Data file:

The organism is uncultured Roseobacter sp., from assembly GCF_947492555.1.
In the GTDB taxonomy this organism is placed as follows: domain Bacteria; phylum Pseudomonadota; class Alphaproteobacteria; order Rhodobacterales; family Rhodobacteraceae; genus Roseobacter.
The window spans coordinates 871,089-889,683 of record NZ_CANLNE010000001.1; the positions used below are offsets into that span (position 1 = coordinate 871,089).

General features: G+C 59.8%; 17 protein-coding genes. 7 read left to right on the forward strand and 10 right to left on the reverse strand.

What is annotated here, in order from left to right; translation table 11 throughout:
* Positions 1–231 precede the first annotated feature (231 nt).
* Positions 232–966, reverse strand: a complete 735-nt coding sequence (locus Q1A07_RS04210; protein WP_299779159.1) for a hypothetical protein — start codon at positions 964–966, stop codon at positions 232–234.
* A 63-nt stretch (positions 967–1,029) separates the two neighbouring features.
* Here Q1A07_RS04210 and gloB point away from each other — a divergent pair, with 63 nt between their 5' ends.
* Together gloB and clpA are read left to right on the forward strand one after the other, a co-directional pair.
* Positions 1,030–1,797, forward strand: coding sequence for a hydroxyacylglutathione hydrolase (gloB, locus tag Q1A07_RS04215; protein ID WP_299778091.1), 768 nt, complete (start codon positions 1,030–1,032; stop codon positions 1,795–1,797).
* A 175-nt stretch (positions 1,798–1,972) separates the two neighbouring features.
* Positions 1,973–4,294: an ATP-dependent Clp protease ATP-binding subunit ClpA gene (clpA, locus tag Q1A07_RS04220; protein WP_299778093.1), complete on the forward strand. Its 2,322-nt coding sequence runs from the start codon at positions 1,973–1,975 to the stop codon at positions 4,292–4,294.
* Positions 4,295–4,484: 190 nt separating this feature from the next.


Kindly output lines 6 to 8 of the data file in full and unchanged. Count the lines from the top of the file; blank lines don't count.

* Positions 1–231 precede the first annotated feature (231 nt).
* Positions 232–966, reverse strand: a complete 735-nt coding sequence (locus Q1A07_RS04210; protein WP_299779159.1) for a hypothetical protein — start codon at positions 964–966, stop codon at positions 232–234.
* A 63-nt stretch (positions 967–1,029) separates the two neighbouring features.